Social acceleration and complexity

Neo-nationalism, or the general social backlash that Trump (and Brexit) represents may be understood as a retreat from social acceleration and complexity. Trump appealed to the fantasy that millions of white, non-college educating Americans share of returning to the 1950s . Sixty years ago, society, understood in the Luhmannian sense as global communication, changed far less quickly. It was more stable, though it was also more oppressive for anyone living on the margins. But, somewhat paradoxically, even the fact of Trump’s election is evidence of social acceleration. Very few people believed he had a chance when he started his campaign; it wasn’t even treated as serious news. Social acceleration doesn’t have to lead to a more open or just society; it can be reactionary. Change just speeds up in unpredictable directions. And the “shrinking of the present” makes it increasingly difficult to form reliable expectations based  on past experience. In a context like this, the legal system, which stabilizes normative expectations over time, will likely have to play a major role is managing social instability. But the legal system might be too slow.

Once source of anxiety relates to the education system, as the family system is less capable of teaching children what they need to know to live in the 21st century. The education system, therefore, may be seen as a threat to the family. The family socializes children, but it can no longer educate them. Furthermore, the socialization accomplished by the family faces increased competition from the mass media.

Hartmut Rosa’s 2013 book titled Social Acceleration: A New Theory of Modernity  is worth reading in this context. Here is a description from Amazon.

Hartmut Rosa advances an account of the temporal structure of society from the perspective of critical theory. He identifies three categories of change in the tempo of modern social life: technological acceleration, evident in transportation, communication, and production; the acceleration of social change, reflected in cultural knowledge, social institutions, and personal relationships; and acceleration in the pace of life, which happens despite the expectation that technological change should increase an individual’s free time.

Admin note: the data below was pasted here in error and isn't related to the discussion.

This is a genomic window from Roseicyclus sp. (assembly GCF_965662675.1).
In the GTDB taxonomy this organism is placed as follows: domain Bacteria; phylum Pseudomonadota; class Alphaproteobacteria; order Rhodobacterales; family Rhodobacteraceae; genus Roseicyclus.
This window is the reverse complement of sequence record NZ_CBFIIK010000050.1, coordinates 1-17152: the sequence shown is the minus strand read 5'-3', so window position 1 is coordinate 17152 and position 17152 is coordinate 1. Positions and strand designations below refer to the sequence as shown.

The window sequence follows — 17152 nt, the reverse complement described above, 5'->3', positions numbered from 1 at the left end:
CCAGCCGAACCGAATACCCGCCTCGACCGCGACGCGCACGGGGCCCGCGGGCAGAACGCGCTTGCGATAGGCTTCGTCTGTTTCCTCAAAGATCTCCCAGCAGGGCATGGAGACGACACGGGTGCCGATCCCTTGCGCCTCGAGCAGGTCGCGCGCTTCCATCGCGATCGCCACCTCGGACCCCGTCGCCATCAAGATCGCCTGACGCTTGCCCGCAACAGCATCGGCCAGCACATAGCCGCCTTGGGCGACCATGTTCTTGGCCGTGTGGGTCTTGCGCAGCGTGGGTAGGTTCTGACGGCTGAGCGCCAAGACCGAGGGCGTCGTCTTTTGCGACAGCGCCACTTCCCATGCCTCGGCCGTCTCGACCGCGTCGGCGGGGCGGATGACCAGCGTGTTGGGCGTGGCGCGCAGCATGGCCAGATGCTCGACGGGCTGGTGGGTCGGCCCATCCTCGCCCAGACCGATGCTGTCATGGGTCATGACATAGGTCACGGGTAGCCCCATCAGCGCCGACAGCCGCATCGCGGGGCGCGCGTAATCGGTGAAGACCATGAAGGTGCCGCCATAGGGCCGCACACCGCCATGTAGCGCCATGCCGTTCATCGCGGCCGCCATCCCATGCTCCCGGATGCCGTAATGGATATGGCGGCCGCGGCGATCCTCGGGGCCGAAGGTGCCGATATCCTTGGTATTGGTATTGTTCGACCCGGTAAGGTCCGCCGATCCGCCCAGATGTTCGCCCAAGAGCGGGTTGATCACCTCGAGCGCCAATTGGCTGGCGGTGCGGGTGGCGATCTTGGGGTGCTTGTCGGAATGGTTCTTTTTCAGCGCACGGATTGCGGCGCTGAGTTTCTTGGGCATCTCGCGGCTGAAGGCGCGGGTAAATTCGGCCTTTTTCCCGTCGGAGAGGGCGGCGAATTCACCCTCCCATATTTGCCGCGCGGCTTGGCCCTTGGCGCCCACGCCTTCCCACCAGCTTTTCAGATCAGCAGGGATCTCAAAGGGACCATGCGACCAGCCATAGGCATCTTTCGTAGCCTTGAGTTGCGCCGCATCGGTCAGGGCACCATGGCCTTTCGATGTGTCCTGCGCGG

According to Rosa, both the structural and cultural aspects of our institutions and practices are marked by the “shrinking of the present,” a decreasing time period during which expectations based on past experience reliably match the future. When this phenomenon combines with technological acceleration and the increasing pace of life, time seems to flow ever faster, making our relationships to each other and the world fluid and problematic. It is as if we are standing on “slipping slopes,” a steep social terrain that is itself in motion and in turn demands faster lives and technology. As Rosa deftly shows, this self-reinforcing feedback loop fundamentally determines the character of modern life.

Here is a Tedx talk by Professor Rosa:




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